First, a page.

If someone were to ask me what my current favourite cookbooks were, I’d have no trouble answering.
Regular readers will be familiar with my fascination with the first of these, and the spectacular results I’ve hewn from the raw ingredients listed in its hallowed pages. It’s a great book, and the recipes are extremely forgiving. You can’t go wrong. Like eating meat? Then buy it.
The second choice is perhaps less obvious. Cooking using this book is more of an exact science, but with a little preparation, decent ingredients and the right frame of mind, exceptional examples of culinary architecture are within the reach of any half-decent cook.
The best thing about Bourdain’s book, however, is his use of language. While most great chefs are rightly passionate about their craft, this passion rarely comes across in their prose. Watch Gordon Ramsay on TV, and you realise very quickly how much he cares about food, how important he feels it is, how much both good and bad cooking stir his emotions. He’s brilliant. But read his books, and the passion simply isn’t there. The recipes are exceptional, the photos majestic, but there’s no real fire, no animation, no rapture, no spirit. Bourdain has all these in spades.
Here are a few choice quotes:
- “As this recipe serves twelve, I suggest throwing a big, rowdy party, getting your guests all liquored up, and, when they finally start complaining, “Where’s the guacamole and the remaki?” hauling out a big, beautiful tub of steaming hot guts.”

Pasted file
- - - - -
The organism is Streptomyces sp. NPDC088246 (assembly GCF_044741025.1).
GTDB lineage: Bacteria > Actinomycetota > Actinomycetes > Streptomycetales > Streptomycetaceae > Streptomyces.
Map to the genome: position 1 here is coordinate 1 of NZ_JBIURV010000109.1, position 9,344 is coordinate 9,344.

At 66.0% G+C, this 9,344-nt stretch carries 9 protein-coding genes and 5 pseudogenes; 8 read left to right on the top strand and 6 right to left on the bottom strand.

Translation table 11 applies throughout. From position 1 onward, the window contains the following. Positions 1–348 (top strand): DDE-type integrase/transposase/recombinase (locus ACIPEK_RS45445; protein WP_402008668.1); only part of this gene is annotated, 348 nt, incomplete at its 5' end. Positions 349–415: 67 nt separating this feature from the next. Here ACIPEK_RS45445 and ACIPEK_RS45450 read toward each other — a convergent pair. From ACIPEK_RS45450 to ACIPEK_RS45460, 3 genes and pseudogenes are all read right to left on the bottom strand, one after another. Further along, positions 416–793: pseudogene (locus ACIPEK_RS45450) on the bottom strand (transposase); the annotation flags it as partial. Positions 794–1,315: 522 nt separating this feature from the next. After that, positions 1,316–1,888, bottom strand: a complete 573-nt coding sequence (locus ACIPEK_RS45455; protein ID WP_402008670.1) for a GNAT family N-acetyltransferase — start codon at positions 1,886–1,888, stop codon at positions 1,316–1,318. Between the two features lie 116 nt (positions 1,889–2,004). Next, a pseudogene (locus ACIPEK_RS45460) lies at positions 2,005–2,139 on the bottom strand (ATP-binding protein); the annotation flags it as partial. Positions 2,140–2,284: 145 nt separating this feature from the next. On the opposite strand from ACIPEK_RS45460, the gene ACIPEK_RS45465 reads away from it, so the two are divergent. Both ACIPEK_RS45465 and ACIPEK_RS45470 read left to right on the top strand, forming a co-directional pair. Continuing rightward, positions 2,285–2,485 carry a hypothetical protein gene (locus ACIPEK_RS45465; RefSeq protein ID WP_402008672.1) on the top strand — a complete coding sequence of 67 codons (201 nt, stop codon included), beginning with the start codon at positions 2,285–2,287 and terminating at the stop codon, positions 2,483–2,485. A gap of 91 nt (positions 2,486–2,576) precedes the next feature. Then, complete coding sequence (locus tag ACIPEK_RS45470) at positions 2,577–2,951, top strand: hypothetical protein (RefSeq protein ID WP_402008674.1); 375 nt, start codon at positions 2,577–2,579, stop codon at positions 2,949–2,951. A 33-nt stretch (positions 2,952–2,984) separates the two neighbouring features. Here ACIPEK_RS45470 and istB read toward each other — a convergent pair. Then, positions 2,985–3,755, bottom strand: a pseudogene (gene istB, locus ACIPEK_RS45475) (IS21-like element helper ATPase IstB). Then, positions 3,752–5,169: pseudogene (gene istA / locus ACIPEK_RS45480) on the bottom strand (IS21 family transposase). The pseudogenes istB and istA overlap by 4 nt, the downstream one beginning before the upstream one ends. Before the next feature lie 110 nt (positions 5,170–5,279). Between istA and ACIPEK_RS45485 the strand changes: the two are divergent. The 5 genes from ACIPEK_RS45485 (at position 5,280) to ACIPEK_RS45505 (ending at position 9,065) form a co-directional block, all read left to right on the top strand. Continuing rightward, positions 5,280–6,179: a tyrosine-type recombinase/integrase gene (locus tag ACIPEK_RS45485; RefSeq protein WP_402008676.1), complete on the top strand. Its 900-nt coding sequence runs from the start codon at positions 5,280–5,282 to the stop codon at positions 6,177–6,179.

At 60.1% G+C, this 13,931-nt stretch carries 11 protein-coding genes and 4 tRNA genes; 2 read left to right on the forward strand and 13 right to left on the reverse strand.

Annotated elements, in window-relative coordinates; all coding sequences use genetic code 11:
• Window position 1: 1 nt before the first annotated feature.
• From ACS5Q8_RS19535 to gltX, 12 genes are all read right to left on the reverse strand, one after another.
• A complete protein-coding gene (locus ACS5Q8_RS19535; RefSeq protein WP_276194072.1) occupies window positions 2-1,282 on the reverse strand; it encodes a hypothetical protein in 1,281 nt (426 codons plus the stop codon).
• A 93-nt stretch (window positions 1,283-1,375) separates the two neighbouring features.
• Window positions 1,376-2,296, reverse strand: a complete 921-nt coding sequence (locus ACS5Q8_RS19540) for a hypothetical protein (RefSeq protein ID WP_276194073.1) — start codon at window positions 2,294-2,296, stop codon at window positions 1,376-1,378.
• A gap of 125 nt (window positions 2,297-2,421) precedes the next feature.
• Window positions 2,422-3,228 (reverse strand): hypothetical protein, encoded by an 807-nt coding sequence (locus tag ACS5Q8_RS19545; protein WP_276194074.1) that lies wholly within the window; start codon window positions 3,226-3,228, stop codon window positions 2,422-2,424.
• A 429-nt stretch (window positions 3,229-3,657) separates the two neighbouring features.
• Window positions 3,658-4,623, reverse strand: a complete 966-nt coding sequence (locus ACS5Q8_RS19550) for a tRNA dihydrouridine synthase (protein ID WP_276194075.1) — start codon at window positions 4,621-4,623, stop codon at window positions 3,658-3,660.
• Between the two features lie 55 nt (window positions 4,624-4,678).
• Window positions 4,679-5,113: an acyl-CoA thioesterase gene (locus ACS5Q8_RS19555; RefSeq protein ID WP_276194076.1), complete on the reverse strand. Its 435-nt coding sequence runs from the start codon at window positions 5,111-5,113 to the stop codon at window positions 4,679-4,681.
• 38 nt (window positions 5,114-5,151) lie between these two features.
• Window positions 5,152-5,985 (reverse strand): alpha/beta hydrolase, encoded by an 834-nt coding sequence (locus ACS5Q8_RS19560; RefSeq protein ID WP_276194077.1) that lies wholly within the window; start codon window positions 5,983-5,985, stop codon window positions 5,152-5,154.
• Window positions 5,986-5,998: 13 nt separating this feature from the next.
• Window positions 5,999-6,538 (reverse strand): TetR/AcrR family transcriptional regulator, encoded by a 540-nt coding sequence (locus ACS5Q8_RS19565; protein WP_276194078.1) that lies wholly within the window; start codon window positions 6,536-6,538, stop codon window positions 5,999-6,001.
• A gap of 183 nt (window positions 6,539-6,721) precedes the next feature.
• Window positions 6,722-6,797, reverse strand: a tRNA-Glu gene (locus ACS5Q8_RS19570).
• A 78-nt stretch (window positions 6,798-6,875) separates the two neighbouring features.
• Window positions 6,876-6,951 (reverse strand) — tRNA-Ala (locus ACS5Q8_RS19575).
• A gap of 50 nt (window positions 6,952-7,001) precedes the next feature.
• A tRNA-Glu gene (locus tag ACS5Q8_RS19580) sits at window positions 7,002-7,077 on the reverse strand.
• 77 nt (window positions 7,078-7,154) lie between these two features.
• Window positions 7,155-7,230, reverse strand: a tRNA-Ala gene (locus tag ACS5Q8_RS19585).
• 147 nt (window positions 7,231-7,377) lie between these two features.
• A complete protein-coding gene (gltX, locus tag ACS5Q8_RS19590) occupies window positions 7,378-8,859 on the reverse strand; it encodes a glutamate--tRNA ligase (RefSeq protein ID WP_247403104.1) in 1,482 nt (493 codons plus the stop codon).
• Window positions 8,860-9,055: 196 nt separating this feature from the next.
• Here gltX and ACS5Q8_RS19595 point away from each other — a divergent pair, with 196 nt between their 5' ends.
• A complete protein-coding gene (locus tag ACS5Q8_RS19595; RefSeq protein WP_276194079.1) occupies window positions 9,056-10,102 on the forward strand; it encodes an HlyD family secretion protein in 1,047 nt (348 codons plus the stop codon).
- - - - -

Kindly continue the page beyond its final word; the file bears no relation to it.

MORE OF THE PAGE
- “Don’t worry. Lobsters are essentially big fucking bugs too stupid to know they’re dead.”
- “I’m no fan of Donald Rumsfeld, but if he makes a good sandwich, I’ll certainly eat it.”
- “Now scrape! Pick up your wooden spoon and scrape, you magnificent bastard!”
See? Genius. I like to imagine Bourdain at his station in the kitchen, cigarette dangling casually from lower lip, half-empty bottle of Burgundy to one side, starched uniform covered in blood as he rustles up another batch of mouth-watering cassoulet. Listening to the Ramones, probably. My kind of cook.
But even Bourdain gets it wrong sometimes – witness my recent e-mail to his restaurant.
I recently purchased Anthony Bourdain’s Les Halles cookbook, and although there is much to admire in Chef’s spicy prose and no-nonsense approach to life in the kitchen, I must take issue with one of the recipes.
Page 277: 450°F/230°C for 40 minutes? Are you insane? What is it you’re trying to make? Clafoutis or charcoal?
All the best,
Ramsay, btw, cooks clafoutis for 20 minutes at 190°C. This is much more sensible.
Les Halles have yet to get back to me. Perhaps I’ll ask again when I eat there next month.